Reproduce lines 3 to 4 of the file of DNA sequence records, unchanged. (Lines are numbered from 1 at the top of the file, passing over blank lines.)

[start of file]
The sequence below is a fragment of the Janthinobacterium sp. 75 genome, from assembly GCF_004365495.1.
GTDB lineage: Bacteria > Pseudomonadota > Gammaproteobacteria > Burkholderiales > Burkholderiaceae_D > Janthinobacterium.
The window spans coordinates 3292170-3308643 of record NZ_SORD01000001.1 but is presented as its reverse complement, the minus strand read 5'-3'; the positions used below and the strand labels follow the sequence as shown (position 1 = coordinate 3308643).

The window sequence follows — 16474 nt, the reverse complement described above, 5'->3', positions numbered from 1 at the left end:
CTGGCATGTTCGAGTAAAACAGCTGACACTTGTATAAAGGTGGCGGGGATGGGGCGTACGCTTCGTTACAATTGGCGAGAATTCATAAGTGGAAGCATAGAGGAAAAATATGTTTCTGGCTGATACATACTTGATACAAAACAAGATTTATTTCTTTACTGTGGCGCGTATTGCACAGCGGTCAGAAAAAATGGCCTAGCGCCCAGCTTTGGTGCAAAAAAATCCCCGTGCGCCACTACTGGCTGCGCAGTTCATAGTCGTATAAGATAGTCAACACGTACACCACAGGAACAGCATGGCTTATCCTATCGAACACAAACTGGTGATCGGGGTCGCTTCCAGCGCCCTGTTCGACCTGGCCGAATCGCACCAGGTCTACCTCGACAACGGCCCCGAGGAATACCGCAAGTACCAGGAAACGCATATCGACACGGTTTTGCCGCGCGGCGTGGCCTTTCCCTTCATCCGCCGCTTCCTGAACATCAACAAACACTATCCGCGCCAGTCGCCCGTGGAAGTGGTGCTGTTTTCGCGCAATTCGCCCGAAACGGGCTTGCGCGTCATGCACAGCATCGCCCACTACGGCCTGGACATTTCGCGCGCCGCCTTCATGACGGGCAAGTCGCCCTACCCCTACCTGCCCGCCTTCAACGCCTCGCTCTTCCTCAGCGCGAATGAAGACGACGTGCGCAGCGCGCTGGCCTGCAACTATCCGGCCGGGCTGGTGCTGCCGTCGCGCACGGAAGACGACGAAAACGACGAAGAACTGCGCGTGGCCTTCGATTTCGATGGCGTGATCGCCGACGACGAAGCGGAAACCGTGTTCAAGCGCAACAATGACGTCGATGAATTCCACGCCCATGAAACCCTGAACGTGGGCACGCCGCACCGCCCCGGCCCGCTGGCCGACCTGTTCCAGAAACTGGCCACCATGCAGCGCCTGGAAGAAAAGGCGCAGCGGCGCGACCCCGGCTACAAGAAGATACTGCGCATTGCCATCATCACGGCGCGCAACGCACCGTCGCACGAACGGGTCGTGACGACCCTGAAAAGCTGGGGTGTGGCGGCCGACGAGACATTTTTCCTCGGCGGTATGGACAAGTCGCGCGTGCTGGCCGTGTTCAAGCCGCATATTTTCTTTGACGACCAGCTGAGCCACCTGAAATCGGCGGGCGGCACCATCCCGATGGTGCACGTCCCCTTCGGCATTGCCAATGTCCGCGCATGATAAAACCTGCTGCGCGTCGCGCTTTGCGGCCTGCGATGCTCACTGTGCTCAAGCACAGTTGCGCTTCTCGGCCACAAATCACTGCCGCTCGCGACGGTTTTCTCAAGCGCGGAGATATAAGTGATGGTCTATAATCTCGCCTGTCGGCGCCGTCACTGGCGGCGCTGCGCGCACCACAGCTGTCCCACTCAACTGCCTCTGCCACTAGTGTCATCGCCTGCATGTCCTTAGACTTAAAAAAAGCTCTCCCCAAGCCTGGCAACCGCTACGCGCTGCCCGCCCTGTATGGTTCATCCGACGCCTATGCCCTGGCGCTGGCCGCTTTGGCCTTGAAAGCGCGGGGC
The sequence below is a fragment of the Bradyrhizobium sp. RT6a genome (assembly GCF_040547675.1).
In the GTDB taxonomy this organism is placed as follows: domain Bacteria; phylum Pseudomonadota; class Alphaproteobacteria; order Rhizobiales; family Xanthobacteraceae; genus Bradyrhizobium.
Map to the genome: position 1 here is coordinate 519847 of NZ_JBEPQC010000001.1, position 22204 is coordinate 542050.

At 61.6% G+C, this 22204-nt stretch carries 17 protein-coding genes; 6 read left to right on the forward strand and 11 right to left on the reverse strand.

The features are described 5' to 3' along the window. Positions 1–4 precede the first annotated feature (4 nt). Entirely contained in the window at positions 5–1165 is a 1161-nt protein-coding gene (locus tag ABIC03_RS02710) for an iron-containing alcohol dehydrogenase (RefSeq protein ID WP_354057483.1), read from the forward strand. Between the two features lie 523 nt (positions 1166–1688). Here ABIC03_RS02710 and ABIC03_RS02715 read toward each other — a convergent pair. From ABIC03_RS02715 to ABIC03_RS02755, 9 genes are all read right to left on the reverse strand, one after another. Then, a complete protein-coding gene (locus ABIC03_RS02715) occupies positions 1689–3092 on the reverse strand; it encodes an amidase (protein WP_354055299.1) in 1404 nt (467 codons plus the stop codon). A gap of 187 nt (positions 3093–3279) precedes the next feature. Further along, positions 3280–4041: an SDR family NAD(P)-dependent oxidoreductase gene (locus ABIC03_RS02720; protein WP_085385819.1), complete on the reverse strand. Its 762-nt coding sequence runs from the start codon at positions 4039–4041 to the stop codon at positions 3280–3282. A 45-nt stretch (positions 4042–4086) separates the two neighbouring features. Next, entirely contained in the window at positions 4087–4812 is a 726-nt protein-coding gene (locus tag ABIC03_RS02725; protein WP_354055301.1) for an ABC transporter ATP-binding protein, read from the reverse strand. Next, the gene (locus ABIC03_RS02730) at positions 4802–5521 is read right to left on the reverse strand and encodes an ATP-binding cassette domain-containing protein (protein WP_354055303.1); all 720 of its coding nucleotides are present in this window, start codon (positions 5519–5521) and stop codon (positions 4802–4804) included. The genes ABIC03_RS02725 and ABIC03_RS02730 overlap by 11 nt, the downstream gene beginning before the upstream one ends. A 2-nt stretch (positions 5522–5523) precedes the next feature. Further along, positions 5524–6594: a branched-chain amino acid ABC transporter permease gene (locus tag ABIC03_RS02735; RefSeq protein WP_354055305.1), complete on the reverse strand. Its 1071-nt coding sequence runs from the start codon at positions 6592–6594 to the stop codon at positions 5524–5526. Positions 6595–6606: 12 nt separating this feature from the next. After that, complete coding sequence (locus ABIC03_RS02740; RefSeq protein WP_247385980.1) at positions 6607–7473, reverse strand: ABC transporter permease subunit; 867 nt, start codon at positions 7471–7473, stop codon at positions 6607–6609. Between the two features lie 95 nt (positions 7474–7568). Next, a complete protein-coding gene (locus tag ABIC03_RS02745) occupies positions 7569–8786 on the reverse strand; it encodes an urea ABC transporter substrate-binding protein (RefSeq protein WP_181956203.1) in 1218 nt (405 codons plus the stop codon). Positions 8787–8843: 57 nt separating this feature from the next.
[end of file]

The window spans coordinates 3292170-3308643 of record NZ_SORD01000001.1 but is presented as its reverse complement, the minus strand read 5'-3'; the positions used below and the strand labels follow the sequence as shown (position 1 = coordinate 3308643).

The window sequence follows — 16474 nt, the reverse complement described above, 5'->3', positions numbered from 1 at the left end: